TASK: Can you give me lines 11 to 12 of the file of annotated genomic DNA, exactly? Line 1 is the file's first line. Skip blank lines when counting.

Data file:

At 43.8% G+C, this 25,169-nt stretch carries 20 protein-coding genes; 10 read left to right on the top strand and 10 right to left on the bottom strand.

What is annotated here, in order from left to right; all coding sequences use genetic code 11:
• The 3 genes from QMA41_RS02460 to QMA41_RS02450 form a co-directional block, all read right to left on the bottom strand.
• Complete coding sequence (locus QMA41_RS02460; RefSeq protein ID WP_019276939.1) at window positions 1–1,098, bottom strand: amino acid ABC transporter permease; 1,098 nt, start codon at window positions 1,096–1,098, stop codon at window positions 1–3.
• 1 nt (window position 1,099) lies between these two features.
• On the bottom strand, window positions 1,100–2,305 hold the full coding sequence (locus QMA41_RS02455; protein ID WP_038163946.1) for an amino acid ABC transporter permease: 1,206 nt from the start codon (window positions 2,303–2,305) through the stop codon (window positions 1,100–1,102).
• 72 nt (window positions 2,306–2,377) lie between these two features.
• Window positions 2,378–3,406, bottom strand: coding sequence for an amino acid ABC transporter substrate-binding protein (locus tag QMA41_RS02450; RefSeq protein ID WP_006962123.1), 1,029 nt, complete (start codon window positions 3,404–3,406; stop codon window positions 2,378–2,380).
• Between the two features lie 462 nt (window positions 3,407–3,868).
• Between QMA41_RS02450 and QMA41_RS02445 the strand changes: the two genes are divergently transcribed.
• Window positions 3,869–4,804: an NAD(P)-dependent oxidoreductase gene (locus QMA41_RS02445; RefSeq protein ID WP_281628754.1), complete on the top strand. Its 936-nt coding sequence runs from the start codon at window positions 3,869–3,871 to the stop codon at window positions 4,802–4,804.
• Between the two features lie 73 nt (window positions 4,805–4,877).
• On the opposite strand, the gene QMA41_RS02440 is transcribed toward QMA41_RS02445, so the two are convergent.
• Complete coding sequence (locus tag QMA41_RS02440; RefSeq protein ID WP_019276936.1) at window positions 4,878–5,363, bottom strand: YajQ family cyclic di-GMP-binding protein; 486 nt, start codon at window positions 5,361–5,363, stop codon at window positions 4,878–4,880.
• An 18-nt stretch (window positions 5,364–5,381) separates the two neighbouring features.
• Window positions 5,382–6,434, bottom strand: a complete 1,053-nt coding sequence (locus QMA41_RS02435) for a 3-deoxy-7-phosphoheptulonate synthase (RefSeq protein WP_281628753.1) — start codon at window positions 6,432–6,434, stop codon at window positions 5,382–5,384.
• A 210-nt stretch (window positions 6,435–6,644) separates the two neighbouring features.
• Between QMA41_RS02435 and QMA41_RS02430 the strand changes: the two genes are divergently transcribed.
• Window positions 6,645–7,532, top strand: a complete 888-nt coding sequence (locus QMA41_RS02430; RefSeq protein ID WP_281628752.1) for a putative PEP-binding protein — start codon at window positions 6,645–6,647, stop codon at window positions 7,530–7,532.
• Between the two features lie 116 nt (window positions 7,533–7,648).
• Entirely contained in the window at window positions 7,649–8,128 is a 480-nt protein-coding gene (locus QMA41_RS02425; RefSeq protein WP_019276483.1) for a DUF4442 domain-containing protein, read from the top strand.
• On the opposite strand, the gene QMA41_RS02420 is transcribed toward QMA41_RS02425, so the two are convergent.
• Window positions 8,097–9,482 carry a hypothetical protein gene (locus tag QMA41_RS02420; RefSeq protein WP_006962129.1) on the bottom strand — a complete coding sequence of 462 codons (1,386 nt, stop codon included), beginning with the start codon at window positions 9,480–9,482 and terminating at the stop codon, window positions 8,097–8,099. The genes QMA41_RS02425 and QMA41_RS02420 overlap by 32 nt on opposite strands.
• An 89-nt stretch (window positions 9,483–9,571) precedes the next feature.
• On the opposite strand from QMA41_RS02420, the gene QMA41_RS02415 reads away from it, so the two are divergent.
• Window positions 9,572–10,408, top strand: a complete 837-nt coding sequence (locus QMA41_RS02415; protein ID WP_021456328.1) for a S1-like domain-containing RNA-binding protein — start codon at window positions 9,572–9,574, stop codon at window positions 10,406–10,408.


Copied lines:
• Window positions 3,869–4,804: an NAD(P)-dependent oxidoreductase gene (locus QMA41_RS02445; RefSeq protein ID WP_281628754.1), complete on the top strand. Its 936-nt coding sequence runs from the start codon at window positions 3,869–3,871 to the stop codon at window positions 4,802–4,804.
• Between the two features lie 73 nt (window positions 4,805–4,877).